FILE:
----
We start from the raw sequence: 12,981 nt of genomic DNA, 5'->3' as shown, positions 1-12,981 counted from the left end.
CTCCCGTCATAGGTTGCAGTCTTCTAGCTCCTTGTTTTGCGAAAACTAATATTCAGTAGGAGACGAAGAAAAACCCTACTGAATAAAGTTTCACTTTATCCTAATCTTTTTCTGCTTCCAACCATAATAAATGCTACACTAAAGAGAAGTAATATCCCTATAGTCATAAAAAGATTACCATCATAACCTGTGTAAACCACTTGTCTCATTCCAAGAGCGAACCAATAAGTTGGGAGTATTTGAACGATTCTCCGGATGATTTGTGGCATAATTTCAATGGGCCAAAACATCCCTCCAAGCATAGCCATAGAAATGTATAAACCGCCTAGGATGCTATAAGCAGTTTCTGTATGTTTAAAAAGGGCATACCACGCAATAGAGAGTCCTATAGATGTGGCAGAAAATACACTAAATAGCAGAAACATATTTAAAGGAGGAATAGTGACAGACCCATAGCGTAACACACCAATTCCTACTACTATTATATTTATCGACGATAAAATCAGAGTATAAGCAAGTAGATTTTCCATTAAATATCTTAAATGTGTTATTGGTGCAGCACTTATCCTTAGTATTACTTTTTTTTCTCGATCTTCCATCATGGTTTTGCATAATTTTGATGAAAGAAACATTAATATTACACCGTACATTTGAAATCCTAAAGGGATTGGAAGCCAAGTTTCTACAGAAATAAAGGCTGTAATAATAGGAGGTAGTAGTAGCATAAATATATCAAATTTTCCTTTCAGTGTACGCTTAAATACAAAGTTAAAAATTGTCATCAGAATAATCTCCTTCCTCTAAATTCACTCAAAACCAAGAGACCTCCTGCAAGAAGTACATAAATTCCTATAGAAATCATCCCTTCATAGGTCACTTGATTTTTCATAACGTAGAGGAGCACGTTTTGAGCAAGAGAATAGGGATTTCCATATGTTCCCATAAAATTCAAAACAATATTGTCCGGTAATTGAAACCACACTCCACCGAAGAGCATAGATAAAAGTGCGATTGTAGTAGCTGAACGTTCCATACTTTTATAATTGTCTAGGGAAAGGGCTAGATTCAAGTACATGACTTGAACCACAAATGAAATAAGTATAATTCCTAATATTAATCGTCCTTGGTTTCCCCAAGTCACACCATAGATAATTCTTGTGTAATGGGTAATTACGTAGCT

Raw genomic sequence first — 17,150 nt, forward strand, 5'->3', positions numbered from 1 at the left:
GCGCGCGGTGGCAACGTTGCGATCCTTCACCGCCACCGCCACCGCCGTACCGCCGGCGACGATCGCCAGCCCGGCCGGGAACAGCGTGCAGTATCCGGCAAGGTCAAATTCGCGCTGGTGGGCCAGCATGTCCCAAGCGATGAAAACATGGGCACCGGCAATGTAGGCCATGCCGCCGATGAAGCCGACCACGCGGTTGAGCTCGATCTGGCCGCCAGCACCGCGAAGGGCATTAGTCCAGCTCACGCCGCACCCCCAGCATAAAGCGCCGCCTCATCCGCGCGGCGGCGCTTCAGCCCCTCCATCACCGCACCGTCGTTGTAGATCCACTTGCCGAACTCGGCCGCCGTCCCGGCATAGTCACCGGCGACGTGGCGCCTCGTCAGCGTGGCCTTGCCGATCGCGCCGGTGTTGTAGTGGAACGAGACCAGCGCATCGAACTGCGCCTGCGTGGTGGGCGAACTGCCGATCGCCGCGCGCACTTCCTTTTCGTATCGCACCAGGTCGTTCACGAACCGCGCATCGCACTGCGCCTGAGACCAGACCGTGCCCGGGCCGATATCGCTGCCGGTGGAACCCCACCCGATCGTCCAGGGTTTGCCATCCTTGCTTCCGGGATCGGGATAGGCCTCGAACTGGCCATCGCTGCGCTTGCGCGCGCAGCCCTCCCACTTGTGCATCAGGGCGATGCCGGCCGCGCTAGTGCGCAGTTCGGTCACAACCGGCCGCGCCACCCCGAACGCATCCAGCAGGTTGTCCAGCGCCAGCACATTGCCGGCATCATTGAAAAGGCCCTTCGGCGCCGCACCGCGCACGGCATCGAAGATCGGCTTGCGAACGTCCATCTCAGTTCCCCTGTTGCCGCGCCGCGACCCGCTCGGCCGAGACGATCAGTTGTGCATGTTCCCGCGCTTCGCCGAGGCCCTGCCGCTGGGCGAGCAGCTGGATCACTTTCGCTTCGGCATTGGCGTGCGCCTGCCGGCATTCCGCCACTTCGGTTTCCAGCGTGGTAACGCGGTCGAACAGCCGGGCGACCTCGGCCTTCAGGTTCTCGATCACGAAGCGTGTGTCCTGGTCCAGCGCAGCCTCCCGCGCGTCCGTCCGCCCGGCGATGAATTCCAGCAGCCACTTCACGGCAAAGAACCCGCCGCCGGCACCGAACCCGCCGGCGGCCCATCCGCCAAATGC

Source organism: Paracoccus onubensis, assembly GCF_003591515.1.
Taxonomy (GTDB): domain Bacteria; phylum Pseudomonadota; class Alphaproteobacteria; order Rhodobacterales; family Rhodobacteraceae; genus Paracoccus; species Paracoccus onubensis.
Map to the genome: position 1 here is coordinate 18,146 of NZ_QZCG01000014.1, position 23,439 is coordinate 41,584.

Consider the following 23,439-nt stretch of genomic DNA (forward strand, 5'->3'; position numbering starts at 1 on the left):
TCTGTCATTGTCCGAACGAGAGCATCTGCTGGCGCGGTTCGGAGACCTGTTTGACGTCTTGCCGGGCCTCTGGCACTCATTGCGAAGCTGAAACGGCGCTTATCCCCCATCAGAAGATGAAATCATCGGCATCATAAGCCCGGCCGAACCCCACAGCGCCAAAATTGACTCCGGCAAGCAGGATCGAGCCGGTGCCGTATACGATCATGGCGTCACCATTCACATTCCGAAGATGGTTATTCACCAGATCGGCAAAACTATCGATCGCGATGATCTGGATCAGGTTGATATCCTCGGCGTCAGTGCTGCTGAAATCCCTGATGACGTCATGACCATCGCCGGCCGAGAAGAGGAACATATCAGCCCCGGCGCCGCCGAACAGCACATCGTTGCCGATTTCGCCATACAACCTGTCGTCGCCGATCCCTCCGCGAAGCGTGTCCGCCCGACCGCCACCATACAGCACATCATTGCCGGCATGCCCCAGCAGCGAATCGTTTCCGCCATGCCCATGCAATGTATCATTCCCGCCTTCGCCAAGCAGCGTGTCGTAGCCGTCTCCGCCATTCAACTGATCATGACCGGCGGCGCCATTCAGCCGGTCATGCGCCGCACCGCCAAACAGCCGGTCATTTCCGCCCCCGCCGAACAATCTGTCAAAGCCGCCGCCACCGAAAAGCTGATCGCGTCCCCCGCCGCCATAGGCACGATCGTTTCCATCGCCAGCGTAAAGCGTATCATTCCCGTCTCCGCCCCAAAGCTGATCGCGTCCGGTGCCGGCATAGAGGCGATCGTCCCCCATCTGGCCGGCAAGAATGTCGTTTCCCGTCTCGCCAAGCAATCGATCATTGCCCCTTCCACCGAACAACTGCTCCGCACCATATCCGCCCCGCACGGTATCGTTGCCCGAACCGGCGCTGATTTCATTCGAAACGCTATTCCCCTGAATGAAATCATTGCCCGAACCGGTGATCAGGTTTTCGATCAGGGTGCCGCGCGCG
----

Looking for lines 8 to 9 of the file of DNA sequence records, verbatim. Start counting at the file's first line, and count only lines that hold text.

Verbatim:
Consider the following 23,439-nt stretch of genomic DNA (forward strand, 5'->3'; position numbering starts at 1 on the left):
TCTGTCATTGTCCGAACGAGAGCATCTGCTGGCGCGGTTCGGAGACCTGTTTGACGTCTTGCCGGGCCTCTGGCACTCATTGCGAAGCTGAAACGGCGCTTATCCCCCATCAGAAGATGAAATCATCGGCATCATAAGCCCGGCCGAACCCCACAGCGCCAAAATTGACTCCGGCAAGCAGGATCGAGCCGGTGCCGTATACGATCATGGCGTCACCATTCACATTCCGAAGATGGTTATTCACCAGATCGGCAAAACTATCGATCGCGATGATCTGGATCAGGTTGATATCCTCGGCGTCAGTGCTGCTGAAATCCCTGATGACGTCATGACCATCGCCGGCCGAGAAGAGGAACATATCAGCCCCGGCGCCGCCGAACAGCACATCGTTGCCGATTTCGCCATACAACCTGTCGTCGCCGATCCCTCCGCGAAGCGTGTCCGCCCGACCGCCACCATACAGCACATCATTGCCGGCATGCCCCAGCAGCGAATCGTTTCCGCCATGCCCATGCAATGTATCATTCCCGCCTTCGCCAAGCAGCGTGTCGTAGCCGTCTCCGCCATTCAACTGATCATGACCGGCGGCGCCATTCAGCCGGTCATGCGCCGCACCGCCAAACAGCCGGTCATTTCCGCCCCCGCCGAACAATCTGTCAAAGCCGCCGCCACCGAAAAGCTGATCGCGTCCCCCGCCGCCATAGGCACGATCGTTTCCATCGCCAGCGTAAAGCGTATCATTCCCGTCTCCGCCCCAAAGCTGATCGCGTCCGGTGCCGGCATAGAGGCGATCGTCCCCCATCTGGCCGGCAAGAATGTCGTTTCCCGTCTCGCCAAGCAATCGATCATTGCCCCTTCCACCGAACAACTGCTCCGCACCATATCCGCCCCGCACGGTATCGTTGCCCGAACCGGCGCTGATTTCATTCGAAACGCTATTCCCCTGAATGAAATCATTGCCCGAACCGGTGATCAGGTTTTCGATCAGGGTGCCGCGCGCG